Every October I always reflect back on the time I was first diagnosed with cancer. During the nine months of treatment, I kept a journal. My first response to that dreadful word “cancer” is given in my post: Cancer Survivor
As I read the journal every year, there is one entry I love to read over and over again. Last February, I shared this article with our newspaper in a contest they were holding for stories of love and commitment. It was exciting to have my story selected and once again, I want to share it with you.
On our wedding day, my husband spoke beautiful words to me as he shared the vows he had written for our special day.
“I pledge myself to you alone with a devotion that shall increase as we pass together through sorrow and joy, through darkness and sunlight.”
As I listened to his words and saw the love expressed in his eyes, my thoughts were more about the joy and sunlight we would experience together than on any time of sorrow or darkness.
For 18 years we experienced a lot of joy and sunlight. We rejoiced together as our children graduated, married, presented us with grandchildren. Then, suddenly, we faced the darkness as I was diagnosed with breast cancer. After the surgery which removed my left breast and almost all of the lymph nodes under my left arm, the surgeon told me the cancer had been very advanced and aggressive. He made arrangements for me to see an oncologist who told me “the odds are not in your favor.” I would need 16 chemotherapy treatments and over 30 radiation treatments. He basically told us to enjoy the days we had, because he did not think I would survive.
Now my husband’s promise to me that his devotion would increase through sorrow and darkness faced a hard test. Words are easily spoken. This valley would test the truth of those words.
Two days after the surgery, the time came to remove the bandages. How I dreaded that moment! I was confident in my husband’s love for me and I knew that he would stand by me and would say the right things. But I also knew that after all these years of marriage he would not be able to hide the truth from me. His eyes would reflect how he really felt as he looked at my deformed body.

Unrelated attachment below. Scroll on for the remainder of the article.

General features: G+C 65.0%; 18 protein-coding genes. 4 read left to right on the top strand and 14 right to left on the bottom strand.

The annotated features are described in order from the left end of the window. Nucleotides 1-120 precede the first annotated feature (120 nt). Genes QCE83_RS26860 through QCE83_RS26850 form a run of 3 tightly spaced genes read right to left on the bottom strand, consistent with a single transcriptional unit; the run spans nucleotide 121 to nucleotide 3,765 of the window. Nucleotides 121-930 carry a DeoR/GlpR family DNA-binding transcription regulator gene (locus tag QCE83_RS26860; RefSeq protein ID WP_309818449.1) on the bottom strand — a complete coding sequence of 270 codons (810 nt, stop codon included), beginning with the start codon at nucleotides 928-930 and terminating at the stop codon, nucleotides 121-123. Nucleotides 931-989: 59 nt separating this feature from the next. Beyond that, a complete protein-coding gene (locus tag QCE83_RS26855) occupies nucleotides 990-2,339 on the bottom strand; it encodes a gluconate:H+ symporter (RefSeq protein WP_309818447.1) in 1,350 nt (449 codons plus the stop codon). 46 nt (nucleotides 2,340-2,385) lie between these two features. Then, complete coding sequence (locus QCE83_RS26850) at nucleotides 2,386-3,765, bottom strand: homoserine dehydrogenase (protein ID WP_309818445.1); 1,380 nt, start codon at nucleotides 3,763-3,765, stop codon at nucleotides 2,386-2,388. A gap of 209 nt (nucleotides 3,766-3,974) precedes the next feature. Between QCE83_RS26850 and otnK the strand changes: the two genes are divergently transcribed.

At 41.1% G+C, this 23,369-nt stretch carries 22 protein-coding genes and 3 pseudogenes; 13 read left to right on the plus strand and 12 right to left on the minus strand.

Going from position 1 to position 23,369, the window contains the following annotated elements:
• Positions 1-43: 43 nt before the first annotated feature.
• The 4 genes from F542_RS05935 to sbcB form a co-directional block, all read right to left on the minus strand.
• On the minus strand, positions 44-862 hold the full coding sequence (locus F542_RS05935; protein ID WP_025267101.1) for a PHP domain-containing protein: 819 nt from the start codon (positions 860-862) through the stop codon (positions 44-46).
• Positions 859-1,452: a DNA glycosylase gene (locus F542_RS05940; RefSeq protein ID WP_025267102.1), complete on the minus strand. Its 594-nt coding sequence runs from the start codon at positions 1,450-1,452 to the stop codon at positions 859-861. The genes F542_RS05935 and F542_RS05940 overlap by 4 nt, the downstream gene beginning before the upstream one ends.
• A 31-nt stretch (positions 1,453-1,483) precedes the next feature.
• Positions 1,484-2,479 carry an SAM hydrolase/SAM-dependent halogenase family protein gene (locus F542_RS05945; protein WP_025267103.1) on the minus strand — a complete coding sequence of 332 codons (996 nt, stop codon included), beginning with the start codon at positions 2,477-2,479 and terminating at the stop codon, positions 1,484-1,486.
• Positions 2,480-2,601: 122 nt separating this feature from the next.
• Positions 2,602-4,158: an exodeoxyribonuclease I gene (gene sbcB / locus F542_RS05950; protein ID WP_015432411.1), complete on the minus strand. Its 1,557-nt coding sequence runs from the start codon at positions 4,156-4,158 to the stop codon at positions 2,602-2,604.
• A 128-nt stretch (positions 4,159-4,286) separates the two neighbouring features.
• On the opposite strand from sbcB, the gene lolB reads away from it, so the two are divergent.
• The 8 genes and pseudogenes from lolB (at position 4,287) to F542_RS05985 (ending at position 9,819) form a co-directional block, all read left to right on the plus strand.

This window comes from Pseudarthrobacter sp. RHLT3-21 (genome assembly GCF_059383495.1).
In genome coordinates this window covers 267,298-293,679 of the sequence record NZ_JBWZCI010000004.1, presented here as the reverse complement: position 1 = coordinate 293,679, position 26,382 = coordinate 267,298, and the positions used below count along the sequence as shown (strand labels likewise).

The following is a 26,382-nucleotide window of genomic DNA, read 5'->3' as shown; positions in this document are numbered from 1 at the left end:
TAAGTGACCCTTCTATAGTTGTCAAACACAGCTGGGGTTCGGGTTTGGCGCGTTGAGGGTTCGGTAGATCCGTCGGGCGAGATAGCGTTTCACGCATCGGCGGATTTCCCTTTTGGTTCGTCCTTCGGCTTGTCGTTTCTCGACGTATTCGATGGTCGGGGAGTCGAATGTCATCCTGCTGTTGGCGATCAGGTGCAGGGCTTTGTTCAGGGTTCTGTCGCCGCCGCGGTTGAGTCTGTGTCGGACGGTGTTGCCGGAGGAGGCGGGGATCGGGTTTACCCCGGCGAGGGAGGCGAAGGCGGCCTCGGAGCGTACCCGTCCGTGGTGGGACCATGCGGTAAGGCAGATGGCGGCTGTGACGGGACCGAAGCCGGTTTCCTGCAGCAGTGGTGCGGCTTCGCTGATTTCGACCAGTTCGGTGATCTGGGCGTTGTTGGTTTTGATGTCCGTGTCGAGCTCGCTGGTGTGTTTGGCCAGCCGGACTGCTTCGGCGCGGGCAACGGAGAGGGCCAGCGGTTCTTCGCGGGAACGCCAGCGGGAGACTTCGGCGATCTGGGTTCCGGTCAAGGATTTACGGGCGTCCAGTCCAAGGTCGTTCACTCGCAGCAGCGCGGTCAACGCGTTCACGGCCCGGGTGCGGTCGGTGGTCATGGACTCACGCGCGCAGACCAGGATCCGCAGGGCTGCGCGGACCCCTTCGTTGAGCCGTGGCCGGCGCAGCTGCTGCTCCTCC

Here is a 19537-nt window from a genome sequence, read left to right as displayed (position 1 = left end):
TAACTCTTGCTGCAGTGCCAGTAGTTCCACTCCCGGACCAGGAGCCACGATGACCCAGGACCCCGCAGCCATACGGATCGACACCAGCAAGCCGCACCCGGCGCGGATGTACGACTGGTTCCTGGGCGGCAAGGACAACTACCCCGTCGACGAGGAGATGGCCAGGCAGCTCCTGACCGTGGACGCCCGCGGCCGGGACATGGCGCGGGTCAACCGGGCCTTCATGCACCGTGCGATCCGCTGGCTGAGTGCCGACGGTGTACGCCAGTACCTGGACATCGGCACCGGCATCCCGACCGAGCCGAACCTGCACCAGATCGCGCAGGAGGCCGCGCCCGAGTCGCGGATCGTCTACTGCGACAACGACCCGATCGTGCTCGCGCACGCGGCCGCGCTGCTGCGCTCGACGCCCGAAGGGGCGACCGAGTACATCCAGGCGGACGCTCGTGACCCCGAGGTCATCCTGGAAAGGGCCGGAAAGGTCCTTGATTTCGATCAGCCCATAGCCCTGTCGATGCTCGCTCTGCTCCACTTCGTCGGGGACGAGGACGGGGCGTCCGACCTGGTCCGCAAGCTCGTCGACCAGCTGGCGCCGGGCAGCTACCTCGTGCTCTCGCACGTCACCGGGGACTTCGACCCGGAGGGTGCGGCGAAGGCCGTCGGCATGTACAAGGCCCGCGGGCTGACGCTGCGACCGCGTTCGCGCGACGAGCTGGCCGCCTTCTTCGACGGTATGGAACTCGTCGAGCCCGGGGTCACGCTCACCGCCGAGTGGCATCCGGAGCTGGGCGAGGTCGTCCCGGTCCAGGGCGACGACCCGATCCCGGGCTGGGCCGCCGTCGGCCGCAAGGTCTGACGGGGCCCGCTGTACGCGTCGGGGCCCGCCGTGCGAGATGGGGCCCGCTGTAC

Lovingly he helped me remove the bandages. Glancing down at the area where my left breast used to be, tears immediately filled my eyes. The left side of my chest looked caved in, as if I was hit by a big Mack truck. A bright red scar ran from the center of my chest across and under my left arm. Large staples held the scar together. There were plastic tubes under my arm with fluid draining into two small bags. It was unpleasant to say the least!
Slowly, with tears in my eyes, I glanced up at my husband. He smiled at me and his words are forever engraved in my heart. “You are still beautiful to me,” he said. Clearly those were the right words to say. What is priceless to me, however, was the look in his eyes. There was no hint of aversion, no sign of any disgust. His eyes reflected the love I had seen on our wedding day 18 years before. But, there was much more there now. The love on our wedding day had been love of expectancy for what was to come. This love had much more depth. It was love coming from 18 years of shared experiences, love that had found all it had anticipated to have been satisfied. There was a tenderness and compassion in those eyes that said, “I’m here. I’ll keep my vow.”
After removing the bandages and getting a shower, I was exhausted. He helped me get into the new bath robe he had bought for me to wear while I recovered from the surgery. It was silky on the outside with lace trim across the top, but had a soft and warm fleece lining. He picked a color that everyone said looks good on me – a light aqua. How thoughtful this gift was. The soft fleece lining was so comfortable, but the lace trimming made it look very feminine.
As he helped me back to bed, I looked once again in his eyes. He smiled at me and I knew I was still loved and beautiful in his eyes. I knew those words spoken to me 18 years ago were more than just words. They were the true feelings of this wonderful man I call my husband.